Leesa Gazi’s Hellfire originally came out in 2010 as Rourob, marking her debut as a bold voice in the tradition of women’s writing from the subcontinent. Hellfire engages with certain tropes that remain relevant and persistent contexts in conversations about gender and the complex legacies of patriarchy.
The pivotal characters in the story are predominantly female, with the few male characters existing as peripheral entities lurking behind trees in the park, hiding away in the balcony, or emerging as an unwelcome presence from a distant past. The tale unfolds in Dhaka on Lovely’s birthday, when her mother uncharacteristically allows her to go out alone to Gausia market. Lovely embarks on her first solo outing with the hint of a promise: ‘…The holy prophet received his revelations from the Creator at forty…Something special happened at forty, something special was going to happen today.’ There are layers to Lovely and this is indicated when ‘…the man inside her head took his chance to speak up. His voice sounded broken, pleading…’ This is not going to be a simple story.
Lovely and her younger sister Beauty are a study in contrast, ‘One sister is like a gape-jawed fish, dying to go out of the house every single second, and the other one won’t budge even if you beat her up.’ While Lovely is seemingly more manageable and pliant, Beauty spends all her days performing elaborate beauty rituals and watching Hindi movies. They live their lives within the harsh limits of many invisible lines drawn by their mother Farida Khanam, a force of nature who rules over the household and the people in it, with an iron fist.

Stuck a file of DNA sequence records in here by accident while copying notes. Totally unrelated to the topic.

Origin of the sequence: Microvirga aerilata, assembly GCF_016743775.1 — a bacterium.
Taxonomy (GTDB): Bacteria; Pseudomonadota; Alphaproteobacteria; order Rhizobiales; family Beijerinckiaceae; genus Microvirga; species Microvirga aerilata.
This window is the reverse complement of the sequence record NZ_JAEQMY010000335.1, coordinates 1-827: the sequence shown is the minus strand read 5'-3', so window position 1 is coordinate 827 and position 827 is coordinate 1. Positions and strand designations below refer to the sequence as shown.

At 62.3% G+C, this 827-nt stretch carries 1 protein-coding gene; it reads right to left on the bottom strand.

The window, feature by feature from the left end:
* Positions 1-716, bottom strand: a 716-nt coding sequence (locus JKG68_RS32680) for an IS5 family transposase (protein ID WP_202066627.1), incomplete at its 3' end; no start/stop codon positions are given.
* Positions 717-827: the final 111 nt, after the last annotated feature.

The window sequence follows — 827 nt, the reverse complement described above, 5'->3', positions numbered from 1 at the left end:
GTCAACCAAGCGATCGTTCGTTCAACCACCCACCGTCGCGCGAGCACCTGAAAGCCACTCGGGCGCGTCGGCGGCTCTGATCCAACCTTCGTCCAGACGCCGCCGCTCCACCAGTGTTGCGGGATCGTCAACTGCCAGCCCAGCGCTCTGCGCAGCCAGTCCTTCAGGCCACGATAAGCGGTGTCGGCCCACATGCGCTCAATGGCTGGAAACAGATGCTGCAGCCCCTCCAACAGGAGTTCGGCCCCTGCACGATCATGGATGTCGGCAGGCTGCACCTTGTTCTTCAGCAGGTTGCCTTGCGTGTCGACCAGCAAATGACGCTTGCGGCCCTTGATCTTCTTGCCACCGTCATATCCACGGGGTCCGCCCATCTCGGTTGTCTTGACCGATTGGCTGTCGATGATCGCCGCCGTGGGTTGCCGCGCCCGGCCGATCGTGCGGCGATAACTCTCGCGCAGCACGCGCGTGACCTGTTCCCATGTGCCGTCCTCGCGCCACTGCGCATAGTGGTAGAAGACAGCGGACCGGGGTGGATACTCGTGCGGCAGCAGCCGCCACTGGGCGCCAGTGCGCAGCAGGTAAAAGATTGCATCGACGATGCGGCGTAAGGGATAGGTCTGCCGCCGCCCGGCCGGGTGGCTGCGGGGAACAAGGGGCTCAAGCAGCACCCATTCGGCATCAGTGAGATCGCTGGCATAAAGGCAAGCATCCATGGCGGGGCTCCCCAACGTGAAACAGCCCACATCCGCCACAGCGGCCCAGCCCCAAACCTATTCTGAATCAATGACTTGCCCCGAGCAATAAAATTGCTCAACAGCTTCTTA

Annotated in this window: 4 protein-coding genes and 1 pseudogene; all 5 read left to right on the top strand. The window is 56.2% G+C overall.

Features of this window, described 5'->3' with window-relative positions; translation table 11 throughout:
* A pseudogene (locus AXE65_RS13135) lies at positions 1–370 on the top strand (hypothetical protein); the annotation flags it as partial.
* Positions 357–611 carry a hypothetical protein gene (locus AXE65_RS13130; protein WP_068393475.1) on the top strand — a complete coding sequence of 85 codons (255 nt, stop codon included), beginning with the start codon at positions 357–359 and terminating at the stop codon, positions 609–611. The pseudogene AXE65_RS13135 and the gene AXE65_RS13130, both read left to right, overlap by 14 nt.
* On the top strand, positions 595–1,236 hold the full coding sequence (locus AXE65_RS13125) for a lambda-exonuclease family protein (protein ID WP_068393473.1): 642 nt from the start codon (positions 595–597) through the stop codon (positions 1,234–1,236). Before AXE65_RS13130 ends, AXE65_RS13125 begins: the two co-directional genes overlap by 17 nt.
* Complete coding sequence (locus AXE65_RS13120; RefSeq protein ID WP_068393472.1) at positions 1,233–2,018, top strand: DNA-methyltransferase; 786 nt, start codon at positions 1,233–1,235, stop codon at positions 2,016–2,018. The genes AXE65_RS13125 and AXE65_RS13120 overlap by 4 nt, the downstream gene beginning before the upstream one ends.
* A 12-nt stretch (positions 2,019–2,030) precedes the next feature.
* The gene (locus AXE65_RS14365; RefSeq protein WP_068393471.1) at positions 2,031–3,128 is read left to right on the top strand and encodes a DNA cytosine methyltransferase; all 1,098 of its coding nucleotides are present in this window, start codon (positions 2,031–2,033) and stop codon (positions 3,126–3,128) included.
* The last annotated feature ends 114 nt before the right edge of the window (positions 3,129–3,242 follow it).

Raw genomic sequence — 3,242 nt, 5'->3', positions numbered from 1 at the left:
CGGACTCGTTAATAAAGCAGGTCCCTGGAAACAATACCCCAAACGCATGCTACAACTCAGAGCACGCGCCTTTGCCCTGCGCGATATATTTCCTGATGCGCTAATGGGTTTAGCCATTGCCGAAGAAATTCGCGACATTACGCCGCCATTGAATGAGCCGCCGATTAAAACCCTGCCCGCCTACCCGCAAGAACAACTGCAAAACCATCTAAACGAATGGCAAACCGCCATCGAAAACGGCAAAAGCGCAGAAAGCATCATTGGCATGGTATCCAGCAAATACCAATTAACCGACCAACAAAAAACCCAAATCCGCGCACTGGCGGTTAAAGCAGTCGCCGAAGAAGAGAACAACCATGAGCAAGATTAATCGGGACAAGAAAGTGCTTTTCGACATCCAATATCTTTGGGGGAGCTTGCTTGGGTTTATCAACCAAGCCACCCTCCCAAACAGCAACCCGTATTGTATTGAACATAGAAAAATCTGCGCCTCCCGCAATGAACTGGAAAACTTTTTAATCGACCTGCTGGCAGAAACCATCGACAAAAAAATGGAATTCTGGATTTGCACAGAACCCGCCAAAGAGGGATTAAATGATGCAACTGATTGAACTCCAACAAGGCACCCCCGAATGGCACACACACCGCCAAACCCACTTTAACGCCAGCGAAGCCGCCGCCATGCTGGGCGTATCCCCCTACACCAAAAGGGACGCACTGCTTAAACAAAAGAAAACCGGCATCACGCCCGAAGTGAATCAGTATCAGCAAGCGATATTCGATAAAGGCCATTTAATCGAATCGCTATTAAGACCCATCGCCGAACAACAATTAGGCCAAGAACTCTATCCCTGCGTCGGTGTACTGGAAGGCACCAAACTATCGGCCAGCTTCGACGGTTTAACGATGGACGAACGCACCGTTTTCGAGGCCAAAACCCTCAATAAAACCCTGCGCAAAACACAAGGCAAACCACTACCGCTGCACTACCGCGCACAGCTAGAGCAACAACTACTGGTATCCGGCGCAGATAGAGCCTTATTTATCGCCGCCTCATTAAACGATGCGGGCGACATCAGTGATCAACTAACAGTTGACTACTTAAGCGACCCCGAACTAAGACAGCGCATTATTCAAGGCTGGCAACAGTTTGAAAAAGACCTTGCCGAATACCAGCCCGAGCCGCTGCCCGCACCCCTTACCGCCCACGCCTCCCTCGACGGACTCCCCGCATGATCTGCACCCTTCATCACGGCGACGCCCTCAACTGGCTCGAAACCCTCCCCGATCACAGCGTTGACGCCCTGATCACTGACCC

Lovely along with the man in her head decide to visit Ramna Park, instead of returning home from Gausia market, and ‘her forty-year-old heart was overshadowed by her eighteen-year-old one.’ In a familiar pattern of follow-the-white-rabbit, Lovely finds herself following the ‘Red-muffler guy’ on a journey from where she will find it difficult to return. Meanwhile, Farida Khanam’s carefully constructed, orderly world begins to unravel on this fateful day. Nothing seems to go smoothly on this day, she sees evil omens everywhere and is overcome by a sense of impending doom, which grows more acute when she receives a phone call.